NEW YORK – After a 12-year battle with debilitating abdominal conditions that forced her to stop working, marijuana has helped Lynn Sabulski feel well enough to look for a job.
Sabulski is among nearly 14,000 patients in New York state who are certified to use medical marijuana for one of 10 conditions, including her primary diagnosis, inflammatory bowel disease. Marijuana doesn’t address her underlying disease, but it does relieve her painful symptoms.
Nationwide, an estimated 1.4 million patients in 28 states and the District of Columbia use legal medical marijuana for a varying list of conditions. A much smaller number of patients in 16 states use limited extracts of the plant, primarily to treat seizure disorders.
In the midst of an opioid crisis, some medical practitioners and researchers say they think that greater use of marijuana for pain relief could result in fewer people using the highly addictive prescription painkillers that led to the epidemic.
A 2016 study by researchers at Johns Hopkins Bloomberg School of Public Health found that states with medical marijuana laws had 25 percent fewer opioid overdose deaths than states that do not have medical marijuana laws. And another study published in Health Affairs last year found that prescriptions for opioid painkillers such as OxyContin, Vicodin and Percocet paid for by Medicare dropped substantially in states that adopted medical marijuana laws.
In December, the New York Health Department said it would start allowing some patients with certain types of chronic pain to use marijuana as long as they have tried other therapies. The state’s original medical marijuana law, along with those in Connecticut, Illinois, New Hampshire and New Jersey, did not include chronic pain as an allowable condition for marijuana use, in part over concerns that such a broad category of symptoms could result in widespread and potentially inappropriate use of the controversial medicine.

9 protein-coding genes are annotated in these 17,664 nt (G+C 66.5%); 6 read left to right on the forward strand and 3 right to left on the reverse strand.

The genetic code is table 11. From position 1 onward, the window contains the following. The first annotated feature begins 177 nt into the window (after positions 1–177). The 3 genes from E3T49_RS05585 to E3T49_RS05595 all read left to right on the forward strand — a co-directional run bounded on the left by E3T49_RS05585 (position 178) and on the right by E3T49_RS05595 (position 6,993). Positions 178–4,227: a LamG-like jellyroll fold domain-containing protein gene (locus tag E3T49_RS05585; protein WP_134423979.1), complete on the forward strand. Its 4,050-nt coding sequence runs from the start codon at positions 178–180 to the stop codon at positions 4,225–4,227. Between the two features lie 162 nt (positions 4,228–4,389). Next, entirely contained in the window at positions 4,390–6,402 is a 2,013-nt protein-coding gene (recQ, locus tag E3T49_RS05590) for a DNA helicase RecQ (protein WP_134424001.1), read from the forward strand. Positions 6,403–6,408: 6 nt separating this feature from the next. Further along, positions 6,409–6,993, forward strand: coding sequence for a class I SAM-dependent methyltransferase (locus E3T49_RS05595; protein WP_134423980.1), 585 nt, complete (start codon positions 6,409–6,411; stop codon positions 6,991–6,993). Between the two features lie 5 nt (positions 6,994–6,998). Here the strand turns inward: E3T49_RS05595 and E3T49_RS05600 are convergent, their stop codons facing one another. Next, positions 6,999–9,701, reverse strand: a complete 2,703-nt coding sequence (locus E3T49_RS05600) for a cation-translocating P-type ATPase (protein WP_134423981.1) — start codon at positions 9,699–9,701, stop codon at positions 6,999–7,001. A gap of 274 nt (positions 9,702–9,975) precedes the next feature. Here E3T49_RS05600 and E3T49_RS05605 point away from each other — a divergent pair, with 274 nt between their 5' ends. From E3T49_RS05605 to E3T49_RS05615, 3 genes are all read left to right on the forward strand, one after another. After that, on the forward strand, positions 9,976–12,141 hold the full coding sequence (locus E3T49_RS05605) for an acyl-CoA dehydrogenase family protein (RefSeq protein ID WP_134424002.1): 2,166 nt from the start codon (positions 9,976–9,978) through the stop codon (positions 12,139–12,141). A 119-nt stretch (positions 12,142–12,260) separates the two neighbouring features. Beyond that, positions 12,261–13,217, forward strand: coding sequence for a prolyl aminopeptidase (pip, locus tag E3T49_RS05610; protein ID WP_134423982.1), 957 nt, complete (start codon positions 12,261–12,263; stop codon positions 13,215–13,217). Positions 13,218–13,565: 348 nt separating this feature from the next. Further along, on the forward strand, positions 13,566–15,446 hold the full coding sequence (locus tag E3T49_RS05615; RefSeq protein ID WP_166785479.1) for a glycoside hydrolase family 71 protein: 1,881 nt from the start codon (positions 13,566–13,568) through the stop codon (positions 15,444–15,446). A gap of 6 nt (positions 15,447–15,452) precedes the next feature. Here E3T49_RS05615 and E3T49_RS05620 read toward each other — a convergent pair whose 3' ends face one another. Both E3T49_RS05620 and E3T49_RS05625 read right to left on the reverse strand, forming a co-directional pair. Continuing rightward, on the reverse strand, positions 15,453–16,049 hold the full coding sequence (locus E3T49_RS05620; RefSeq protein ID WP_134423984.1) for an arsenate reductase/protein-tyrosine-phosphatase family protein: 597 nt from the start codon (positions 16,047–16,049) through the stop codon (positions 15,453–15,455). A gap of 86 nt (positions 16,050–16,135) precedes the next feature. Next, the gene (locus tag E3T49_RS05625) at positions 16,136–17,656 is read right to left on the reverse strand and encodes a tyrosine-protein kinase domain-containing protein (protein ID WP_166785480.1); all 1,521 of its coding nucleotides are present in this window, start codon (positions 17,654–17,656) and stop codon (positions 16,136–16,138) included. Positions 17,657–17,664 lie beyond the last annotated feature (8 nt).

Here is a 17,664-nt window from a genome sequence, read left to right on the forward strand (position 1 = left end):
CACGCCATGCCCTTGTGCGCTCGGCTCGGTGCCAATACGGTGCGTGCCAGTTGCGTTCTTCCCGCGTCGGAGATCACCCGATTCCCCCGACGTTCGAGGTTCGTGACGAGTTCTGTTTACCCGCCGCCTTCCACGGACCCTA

Advocates for greater use of medical marijuana argue that including chronic pain as an allowable condition could result in even further reductions in dangerous opioid use.
But some physicians remain cautious about recommending the botanical medicine as a pain management tool.
Jane Ballantyne, a pain specialist at the University of Washington and president of Physicians for Responsible Opioid Prescribing, which promotes the use of alternatives to opioids for chronic pain, said she does not recommend that her patients try marijuana.
“There is no doubt marijuana is much safer than opiates. So we don’t discourage its use.” But in general, she said, “non-drug treatments are far more helpful than any drug treatment, and marijuana is a drug.”
At Mount Sinai Hospital here in New York, Houman Danesh, director of integrative pain management, suggests patients try physical therapy, yoga, acupuncture, stem cell therapy, nutrition counseling, hypnosis and behavioral health counseling before resorting to opioids or any other medications. He said a lack of sufficient research to back up marijuana’s safety and efficacy has kept him from adding it to his pain management tool kit, but he doesn’t rule it out in the near future.